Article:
Even with the global coronavirus pandemic wreaking havoc all over the world, the medical community is still finding the time and resources to push forward with cures for other deadly diseases. The latest development is in HIV, as it is beginning to look like a third person has been “cured” of HIV.
The New York Times reports that a 36-year-old HIV-infected man in Brazil might have been cleared of the virus after undergoing an antiretroviral treatment that involved the drugs nicotinamide, maraviroc, and dolutegravir. This treatment was part of a 2015 clinical study that the “São Paulo Patient” took part in after being diagnosed as HIV-positive back in 2012.
Maraviroc and dolutegravir are both antiretroviral drugs, while nicotinamide is a form of Vitamin B3 which can identify HIV in the body, enabling medications to seek out the virus and destroy it.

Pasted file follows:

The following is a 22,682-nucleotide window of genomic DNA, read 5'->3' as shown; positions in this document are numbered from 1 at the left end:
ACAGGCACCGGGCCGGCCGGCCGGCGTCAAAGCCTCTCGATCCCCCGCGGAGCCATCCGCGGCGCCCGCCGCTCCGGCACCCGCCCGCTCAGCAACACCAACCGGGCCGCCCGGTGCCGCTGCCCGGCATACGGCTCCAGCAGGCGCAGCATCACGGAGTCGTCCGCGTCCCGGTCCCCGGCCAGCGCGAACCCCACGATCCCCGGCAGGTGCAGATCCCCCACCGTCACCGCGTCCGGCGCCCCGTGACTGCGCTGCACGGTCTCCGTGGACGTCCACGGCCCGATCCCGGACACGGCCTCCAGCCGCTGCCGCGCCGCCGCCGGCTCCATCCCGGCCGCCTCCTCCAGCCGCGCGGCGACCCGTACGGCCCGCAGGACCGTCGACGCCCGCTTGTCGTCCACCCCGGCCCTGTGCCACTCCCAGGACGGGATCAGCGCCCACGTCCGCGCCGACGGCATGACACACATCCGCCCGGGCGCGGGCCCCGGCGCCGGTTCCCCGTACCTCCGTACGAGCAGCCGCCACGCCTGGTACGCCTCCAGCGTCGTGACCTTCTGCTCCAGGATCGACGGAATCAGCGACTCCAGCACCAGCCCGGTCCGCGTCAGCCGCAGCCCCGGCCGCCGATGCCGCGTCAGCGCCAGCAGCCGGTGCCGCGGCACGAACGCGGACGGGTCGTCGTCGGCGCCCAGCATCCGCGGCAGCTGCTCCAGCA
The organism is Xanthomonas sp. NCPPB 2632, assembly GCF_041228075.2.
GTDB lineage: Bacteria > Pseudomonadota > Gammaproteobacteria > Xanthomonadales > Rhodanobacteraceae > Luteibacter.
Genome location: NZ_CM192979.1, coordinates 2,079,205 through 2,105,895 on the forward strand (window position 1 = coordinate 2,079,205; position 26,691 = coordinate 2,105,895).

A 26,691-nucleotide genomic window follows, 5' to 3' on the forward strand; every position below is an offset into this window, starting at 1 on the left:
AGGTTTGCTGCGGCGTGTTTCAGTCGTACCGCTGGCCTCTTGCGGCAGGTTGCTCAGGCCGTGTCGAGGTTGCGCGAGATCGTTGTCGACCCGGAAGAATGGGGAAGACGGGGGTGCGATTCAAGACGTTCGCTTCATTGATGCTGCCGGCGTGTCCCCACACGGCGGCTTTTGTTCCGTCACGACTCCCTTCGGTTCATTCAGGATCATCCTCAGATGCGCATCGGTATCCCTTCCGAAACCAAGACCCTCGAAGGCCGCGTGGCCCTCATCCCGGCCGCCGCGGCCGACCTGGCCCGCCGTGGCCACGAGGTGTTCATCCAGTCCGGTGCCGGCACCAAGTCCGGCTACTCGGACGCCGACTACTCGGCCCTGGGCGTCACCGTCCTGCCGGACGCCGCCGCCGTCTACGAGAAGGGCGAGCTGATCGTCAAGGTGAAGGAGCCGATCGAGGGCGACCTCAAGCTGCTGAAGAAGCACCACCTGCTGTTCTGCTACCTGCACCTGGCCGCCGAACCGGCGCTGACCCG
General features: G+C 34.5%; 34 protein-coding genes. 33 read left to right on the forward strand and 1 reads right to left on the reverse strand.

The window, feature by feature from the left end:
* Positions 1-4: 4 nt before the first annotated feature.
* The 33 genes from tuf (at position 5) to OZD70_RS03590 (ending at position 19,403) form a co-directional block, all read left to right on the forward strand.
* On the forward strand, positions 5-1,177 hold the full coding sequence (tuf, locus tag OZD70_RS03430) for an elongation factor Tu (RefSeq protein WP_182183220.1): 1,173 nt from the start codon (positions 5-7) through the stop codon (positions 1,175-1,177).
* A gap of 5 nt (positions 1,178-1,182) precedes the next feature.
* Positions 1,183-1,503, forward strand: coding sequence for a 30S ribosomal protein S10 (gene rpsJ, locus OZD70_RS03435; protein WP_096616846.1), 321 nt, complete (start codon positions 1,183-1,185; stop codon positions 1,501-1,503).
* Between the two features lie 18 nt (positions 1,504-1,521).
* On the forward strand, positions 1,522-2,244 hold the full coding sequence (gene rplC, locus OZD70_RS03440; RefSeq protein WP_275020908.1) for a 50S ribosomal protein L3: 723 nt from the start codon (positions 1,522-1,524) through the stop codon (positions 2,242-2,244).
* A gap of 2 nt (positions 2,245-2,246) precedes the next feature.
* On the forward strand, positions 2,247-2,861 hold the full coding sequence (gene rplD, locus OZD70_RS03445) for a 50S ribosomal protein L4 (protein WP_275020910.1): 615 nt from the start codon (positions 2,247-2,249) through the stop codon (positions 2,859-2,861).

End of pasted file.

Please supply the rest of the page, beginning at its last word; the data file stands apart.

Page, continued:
The São Paulo Patient began taking the usual three-drug antiretroviral cocktail most HIV-positive people are on after a year on the clinical study. By March 2019, the patient was no longer on any medications and has not shown any traces of HIV in his bloodstream. All of these findings were presented by the Federal University of São Paulo during the recently-held International AIDS Society Conference.
If it is proven that the São Paulo Patient is indeed HIV-free, he would be following the cases of the London Patient and the Berlin Patient. The difference between the São Paulo Patient and the London and Berlin patients is that both the London and Berlin patients were “cured” after an expensive bone marrow transplant that does not always work for other patients.
The London Patient, for instance, got the bone marrow transplant because he was sick with Hodgkin’s Lymphoma. As it turns out, his bone marrow donor is a carrier of ‘CCR5 delta 32,’ a genetic mutation resistant to HIV.